Sports Live Streaming on Social Media: Is It Headed for Mainstream Status?

by John Egan

Sports marketers should avoid getting dunked on because they don’t have a handle on live streaming via social media platforms. Social media powerhouses Facebook and Twitter have entered the live-streaming game in sports broadcasting, and this trend isn’t even close to heading into overtime.

Live streaming of sporting events, and the accompanying ads aimed at sports fans, promises to become “undeniably mainstream,” declared Bold Worldwide, a sports advertising agency. More and more viewers—particularly millennials—are gravitating toward all sorts of digital-first content, most notably on mobile devices. It’s a matter of appealing to demographic groups that are most attractive to sports leagues, advertisers and social media platforms.

“Since younger generations are the real future of sports viewers in the coming decades, it pays to create marketing content and ads on social media,” Bold Worldwide blogged. “It doesn’t necessarily take TV out of the picture completely, especially with the seeming tug of war between social and TV lately.”

On the minds of many attendees of the sports media and entertainment sessions at NAB Show in Las Vegas will be recent deals to live stream NFL and NBA programming on social media. During the NFL’s 2016 season, the league debuted free live streaming of 10 Thursday Night Football games on Twitter. Those games were available to more than 800 million Twitter users via mobile phones, tablets, PCs and connected TVs.

In a statement, NFL Commissioner Roger Goodell said: “There is a massive amount of NFL-related conversation happening on Twitter during our games and tapping into that audience, in addition to our viewers on broadcast and cable, will ensure Thursday Night Football is seen on an unprecedented number of platforms…This agreement also provides additional reach for those brands advertising with our broadcast partners.”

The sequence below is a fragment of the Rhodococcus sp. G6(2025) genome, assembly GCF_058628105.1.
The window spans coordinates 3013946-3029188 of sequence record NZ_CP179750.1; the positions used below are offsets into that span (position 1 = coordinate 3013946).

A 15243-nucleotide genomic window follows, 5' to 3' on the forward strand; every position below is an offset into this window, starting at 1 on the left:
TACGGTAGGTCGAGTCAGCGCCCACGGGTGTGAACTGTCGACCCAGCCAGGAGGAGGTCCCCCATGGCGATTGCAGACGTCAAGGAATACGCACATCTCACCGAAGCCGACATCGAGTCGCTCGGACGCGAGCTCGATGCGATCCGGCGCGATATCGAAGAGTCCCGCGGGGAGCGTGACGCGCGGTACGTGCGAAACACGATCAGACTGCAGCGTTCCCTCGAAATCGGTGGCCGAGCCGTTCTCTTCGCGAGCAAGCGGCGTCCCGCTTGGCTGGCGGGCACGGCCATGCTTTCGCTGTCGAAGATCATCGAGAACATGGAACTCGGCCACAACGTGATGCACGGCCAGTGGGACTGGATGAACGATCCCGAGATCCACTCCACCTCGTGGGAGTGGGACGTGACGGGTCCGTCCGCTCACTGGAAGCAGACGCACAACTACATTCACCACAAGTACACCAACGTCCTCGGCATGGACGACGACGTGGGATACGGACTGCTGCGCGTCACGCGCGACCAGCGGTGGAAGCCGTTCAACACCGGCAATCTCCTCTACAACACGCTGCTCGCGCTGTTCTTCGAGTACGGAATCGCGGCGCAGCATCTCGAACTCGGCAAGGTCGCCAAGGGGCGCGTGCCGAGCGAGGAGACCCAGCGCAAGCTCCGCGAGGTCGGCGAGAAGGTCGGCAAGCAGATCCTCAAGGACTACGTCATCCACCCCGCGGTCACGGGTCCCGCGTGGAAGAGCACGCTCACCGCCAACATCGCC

Twitter reportedly was pleased with the 10-game NFL streaming venture last year, but it’s not certain whether the NFL will extend live streaming on Twitter into 2017. In 2016, the NFL-Twitter combo scored an average per-minute audience of about 250,000 per game.

“It’s really, really resonating with fans,” Laura Froelich, Twitter’s global head of sports partnerships, told GeekWire.

Also in 2016, the NBA unveiled a deal with Twitter to broadcast original live programming on two social media platforms, Twitter and Twitter-owned Periscope. NBA Commissioner Adam Silver said: “We’ve seen technology bring fans closer to our game, teams and players in ways we could have only imagined a decade ago.”

Twitter CEO Jack Dorsey added: “Twitter is the fastest way to find out what’s happening in the NBA and to have a discussion about it. Watching NBA basketball together with Twitter is a great experience, and the league has been at the forefront of embracing new ways to reach their fans.”

Twitter, of course, isn’t the only game in town when it comes to live streaming sports on social media. Facebook is a formidable competitor in this field.

In February 2017, Reuters reported that Facebook was in talks with Major League Baseball about live streaming one MLB game per week. Already, Facebook has snagged deals with cable TV network Univision to live stream Major League Soccer and Mexican soccer matches in 2017.

“Facebook is aggressively going after sports content, and they are now one of a number of competitors to traditional media outlets that are going after sports programming,” sports media consultant Lee Berke told Reuters. “It makes perfect sense that they would be going after name-brand properties like the MLB.”

No matter what the sport is, you can expect Facebook, Twitter and other social media platforms to step up their game in the pursuit of live-streamed sporting events. Social media platforms are interested in growing their user bases and advertising reach, and professional sports leagues are interested in growing their fan bases and marketing reach—a win-win situation.

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